The snow was falling hard as I slowly drove up the hill. If I could just get to the top, I thought, I could make it home safely. But as I negotiated a curve, I saw a downhill car swerving out of control and coming straight at me. I had time only to scream before the impact, and then I blacked out.
I had no sense of how much time had passed when I tried to open my eyes. The snow bit at my face as it blew in through a shattered side window. I struggled to remember basic information, like where I had been going before the accident. Alone and frightened, I cried out from the throbbing pain in my shoulder and chest. I pleaded with Heavenly Father that my injuries wouldn’t be too extensive and that I would be all right.
A few moments later I felt a hand holding mine. Instinctively, I grasped it. I opened my eyes and saw a man in a black coat and hat standing outside my crushed car. He said his wife had seen the crash from their home, and he came to see if he could help. He held my hand and told me I would be OK.
I tried to ask the man if he was a Latter-day Saint, but all I could whisper was, “Can you give me a blessing?”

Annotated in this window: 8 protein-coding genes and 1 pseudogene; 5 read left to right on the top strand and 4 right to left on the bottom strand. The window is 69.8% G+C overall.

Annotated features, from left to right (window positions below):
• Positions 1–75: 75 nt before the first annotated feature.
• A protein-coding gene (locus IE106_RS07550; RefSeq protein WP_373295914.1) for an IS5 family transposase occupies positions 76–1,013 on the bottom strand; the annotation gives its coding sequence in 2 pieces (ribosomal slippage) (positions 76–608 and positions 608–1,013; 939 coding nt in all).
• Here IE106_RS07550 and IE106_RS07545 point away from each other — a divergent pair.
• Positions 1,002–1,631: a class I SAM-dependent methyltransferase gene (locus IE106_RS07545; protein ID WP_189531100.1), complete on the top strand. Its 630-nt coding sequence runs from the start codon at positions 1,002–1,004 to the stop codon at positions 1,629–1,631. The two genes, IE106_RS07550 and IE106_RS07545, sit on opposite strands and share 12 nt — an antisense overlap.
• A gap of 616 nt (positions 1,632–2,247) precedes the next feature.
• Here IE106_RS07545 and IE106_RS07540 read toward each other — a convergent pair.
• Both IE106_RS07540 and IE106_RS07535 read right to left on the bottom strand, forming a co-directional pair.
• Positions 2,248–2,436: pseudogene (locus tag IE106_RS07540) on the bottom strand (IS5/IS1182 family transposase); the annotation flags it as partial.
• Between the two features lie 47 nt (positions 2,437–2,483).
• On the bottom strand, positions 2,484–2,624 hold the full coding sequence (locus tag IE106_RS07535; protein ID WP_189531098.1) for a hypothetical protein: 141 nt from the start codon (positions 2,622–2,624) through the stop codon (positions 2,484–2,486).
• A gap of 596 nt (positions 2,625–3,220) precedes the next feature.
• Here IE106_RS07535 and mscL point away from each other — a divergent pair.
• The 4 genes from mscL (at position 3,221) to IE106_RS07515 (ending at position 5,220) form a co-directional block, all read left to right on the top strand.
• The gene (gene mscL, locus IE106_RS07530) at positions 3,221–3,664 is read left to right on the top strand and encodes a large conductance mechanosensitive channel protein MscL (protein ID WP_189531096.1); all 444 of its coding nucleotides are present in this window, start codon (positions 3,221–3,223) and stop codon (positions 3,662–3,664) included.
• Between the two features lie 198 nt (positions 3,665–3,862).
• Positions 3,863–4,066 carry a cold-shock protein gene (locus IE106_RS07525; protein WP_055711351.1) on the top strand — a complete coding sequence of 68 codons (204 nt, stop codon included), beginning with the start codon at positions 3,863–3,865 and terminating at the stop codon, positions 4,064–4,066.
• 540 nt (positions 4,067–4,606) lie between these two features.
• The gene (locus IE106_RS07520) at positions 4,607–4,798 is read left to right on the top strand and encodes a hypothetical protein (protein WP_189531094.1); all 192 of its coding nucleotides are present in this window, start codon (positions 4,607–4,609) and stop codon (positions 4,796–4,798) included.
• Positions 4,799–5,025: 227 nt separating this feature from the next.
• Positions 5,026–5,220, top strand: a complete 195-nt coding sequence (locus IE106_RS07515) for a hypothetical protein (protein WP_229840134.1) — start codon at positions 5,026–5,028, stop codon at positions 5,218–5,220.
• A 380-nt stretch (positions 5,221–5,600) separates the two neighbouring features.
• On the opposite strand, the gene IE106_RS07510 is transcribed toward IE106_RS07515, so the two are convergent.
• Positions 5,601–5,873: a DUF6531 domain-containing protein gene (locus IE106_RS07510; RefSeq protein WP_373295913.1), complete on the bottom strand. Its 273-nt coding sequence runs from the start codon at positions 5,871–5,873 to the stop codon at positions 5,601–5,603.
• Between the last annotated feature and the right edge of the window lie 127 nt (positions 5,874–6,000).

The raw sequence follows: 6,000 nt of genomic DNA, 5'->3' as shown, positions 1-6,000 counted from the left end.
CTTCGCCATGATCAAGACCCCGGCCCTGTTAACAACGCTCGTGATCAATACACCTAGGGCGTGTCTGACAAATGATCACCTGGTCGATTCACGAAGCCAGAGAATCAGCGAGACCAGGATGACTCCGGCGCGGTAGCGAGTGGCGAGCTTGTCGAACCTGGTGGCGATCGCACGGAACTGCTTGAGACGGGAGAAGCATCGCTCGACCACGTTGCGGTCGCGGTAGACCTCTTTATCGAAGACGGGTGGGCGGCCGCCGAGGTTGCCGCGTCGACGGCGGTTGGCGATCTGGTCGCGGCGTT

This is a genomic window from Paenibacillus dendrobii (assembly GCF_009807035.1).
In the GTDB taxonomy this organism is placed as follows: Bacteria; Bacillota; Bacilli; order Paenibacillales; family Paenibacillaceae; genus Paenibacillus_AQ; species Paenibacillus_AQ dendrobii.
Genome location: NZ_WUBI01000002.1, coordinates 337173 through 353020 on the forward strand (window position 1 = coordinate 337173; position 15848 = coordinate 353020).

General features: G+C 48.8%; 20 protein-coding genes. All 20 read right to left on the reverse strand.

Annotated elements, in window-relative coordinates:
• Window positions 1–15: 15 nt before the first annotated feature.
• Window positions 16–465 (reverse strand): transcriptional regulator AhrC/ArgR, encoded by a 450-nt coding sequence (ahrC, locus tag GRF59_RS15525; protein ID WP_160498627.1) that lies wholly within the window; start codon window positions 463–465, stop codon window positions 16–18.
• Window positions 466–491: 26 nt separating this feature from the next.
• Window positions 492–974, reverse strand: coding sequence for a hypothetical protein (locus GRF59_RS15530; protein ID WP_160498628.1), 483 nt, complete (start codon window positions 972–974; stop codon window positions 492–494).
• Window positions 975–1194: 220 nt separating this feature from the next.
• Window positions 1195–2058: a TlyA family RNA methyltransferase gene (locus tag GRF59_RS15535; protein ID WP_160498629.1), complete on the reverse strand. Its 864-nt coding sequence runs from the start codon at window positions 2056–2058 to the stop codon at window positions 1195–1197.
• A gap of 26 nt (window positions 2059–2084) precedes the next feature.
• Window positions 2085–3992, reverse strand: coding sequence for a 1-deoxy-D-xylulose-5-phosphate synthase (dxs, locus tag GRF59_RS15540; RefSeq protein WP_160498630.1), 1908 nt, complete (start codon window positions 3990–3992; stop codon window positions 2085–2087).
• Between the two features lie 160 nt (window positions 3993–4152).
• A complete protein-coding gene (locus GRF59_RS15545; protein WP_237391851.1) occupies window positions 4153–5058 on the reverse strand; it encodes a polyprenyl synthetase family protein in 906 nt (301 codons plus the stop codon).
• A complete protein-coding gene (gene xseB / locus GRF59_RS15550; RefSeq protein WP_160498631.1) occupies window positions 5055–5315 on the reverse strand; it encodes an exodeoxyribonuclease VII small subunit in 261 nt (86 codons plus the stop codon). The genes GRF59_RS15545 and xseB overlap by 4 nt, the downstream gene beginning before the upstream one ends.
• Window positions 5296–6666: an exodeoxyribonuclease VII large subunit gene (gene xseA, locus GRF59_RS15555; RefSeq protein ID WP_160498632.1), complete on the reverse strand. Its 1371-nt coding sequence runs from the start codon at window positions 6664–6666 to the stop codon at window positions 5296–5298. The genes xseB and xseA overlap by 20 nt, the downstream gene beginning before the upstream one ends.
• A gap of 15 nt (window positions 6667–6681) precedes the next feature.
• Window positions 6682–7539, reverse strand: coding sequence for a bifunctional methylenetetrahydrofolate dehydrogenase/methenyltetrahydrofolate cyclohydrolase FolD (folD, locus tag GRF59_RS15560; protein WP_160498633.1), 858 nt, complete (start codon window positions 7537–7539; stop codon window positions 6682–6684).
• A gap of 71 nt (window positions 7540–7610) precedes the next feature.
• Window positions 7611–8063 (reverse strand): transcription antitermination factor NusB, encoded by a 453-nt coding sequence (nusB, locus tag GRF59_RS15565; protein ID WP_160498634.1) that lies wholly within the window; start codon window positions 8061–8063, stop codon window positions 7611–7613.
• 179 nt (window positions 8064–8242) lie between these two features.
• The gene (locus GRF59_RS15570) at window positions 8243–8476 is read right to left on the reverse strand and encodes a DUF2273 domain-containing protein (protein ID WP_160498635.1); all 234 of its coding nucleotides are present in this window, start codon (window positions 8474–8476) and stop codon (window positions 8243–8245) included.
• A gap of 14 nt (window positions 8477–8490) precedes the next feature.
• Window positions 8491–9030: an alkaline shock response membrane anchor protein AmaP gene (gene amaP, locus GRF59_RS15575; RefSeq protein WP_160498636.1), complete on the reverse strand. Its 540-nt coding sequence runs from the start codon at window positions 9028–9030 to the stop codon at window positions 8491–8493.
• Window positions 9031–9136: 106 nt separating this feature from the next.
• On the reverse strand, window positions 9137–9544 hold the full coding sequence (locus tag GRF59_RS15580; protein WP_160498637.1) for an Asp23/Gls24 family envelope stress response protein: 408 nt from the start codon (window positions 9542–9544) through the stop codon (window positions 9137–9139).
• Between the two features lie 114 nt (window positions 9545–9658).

He said yes and then reached through the broken window and placed his hands on my head.
I don’t remember what he said. But I remember thinking that I would be all right because I had received a blessing. I felt peace and comfort.
When the ambulance arrived, I lost track of the man. A few hours later I left the hospital with a broken rib and many bumps and bruises but no serious injuries.
That morning I had prayed that I would travel in safety, and at first I thought Heavenly Father hadn’t answered my prayer. But I soon realized that He had and that He had not left me alone. My prayer was answered through a willing priesthood holder who lived just a few steps away from the site of my accident, an accident which could have left me in a much more serious condition.
I wouldn’t recognize the man’s face if I passed him on the street. I wouldn’t remember his voice if I heard him say hello. But I am grateful for this stranger who was worthy and willing to administer a priesthood blessing when I needed one.